aromatic stocks from certain crudes, cracking, or other conversion operations are probably higher than those of the fractions from which the curve was drawn. The data on benzene form a separate curve as shown. Total pressure-temperature curves were determined for the three oil-water systems using a steel bomb immersed in a high temperature bath and connected to a pressure gage. Figure 2 was developed as follows: Vapor pressures of water were read from a steam table (6). The molal average boiling points of the oils a t atmospheric pressure were computed (8), and the pressures a t other temperatures were read from the Brown-Coats hydrocarbon vapor pressure chart. I n general, observed total pressures were greater than the vapor pressures of water alone and less than the sum of the vapor pressures of water and the oil. Using total pressure data for the naphtha-water system, Henry's law constants for water in oil were calculated from the relation: Kw = (P/x)~

805

HENRY'S LAW CONSTANT vs!) TEMPERATURE FOR WATER IN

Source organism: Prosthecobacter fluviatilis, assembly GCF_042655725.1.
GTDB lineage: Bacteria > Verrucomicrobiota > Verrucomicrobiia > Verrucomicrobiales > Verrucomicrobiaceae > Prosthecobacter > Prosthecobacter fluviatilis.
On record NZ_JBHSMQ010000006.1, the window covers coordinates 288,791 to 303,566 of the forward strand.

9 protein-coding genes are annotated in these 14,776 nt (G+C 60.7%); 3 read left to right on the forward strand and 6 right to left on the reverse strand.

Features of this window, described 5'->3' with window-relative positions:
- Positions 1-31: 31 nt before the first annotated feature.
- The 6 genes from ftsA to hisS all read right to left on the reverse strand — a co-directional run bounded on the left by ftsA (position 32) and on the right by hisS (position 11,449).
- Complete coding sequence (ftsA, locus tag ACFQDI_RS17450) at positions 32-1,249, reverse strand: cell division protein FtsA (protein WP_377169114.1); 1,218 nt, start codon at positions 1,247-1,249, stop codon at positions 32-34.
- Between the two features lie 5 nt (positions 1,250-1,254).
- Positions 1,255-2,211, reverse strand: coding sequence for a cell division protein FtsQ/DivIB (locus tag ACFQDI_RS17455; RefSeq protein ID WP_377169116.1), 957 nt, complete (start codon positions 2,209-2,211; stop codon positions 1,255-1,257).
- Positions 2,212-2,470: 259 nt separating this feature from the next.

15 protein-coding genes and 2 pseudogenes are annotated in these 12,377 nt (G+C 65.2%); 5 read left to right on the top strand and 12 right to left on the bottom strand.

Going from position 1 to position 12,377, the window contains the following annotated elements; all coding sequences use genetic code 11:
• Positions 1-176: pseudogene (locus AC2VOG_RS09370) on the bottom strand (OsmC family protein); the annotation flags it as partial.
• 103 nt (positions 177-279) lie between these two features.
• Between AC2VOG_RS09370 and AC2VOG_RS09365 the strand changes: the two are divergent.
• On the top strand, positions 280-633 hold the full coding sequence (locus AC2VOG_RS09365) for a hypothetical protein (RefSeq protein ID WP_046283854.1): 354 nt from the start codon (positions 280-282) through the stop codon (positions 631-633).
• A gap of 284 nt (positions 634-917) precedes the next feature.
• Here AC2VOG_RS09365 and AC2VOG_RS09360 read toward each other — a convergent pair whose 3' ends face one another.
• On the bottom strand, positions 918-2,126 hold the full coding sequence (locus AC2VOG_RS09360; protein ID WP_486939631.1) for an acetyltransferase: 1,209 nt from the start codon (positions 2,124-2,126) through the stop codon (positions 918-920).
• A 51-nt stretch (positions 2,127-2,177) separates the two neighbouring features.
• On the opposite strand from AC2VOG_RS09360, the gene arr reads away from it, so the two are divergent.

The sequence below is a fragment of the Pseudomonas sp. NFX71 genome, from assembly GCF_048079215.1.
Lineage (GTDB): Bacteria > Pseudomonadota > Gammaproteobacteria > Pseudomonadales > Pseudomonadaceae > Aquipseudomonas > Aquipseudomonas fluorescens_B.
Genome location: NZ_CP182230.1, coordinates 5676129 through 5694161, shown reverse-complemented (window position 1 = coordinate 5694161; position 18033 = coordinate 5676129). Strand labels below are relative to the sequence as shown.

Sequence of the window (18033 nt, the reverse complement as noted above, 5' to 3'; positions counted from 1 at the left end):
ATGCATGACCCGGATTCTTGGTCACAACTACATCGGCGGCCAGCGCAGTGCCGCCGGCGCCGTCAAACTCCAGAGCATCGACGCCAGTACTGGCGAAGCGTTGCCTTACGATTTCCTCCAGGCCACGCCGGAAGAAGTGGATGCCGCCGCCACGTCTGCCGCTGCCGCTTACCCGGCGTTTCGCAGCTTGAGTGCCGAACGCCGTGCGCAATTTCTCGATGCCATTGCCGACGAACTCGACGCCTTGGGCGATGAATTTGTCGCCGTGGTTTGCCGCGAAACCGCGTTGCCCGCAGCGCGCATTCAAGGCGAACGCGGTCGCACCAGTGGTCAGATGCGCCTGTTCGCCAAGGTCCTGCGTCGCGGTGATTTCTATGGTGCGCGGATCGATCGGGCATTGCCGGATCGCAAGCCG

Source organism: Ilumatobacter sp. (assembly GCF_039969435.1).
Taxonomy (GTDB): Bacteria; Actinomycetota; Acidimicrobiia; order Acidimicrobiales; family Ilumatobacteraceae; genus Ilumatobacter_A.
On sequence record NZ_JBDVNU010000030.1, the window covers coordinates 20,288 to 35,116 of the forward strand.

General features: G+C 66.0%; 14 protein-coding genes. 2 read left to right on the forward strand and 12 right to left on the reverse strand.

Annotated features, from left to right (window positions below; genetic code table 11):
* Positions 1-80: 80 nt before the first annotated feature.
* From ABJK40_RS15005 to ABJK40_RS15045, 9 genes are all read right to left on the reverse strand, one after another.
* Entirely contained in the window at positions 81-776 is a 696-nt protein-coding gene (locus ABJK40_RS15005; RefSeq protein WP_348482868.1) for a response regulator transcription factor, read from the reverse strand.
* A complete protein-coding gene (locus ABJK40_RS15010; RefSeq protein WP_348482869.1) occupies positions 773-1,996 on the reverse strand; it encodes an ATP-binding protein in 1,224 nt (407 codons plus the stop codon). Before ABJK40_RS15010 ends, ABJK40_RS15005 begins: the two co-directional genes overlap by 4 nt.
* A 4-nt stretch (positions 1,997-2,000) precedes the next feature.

(1)

where p = pressure of water vapor over two-phase mixture z = mole fraction of water soluble in oil Under saturated conditions the partial pressures of water and of oil must be the same for both phases. The units of K , and of p , are pounds per square inch absolute. Between 130" and 300" C., K , increased less than twofold, the pressure increased more than fortyfold, and the solubility increased twentyfold. These are general circumstances for which Henry's law is valid, and if this is the case, K w applies for conditions in which the steam is a t pressures below saturation or superheated. Accordingly, Figure 2 with Equation 1 may be used to predict the solubility of water in petroleum fractions for any pressure of steam a t temperatures up t o 300" C. (572 " F.). Extrapolation t o still higher temperatures should give results of the right order of magnitude.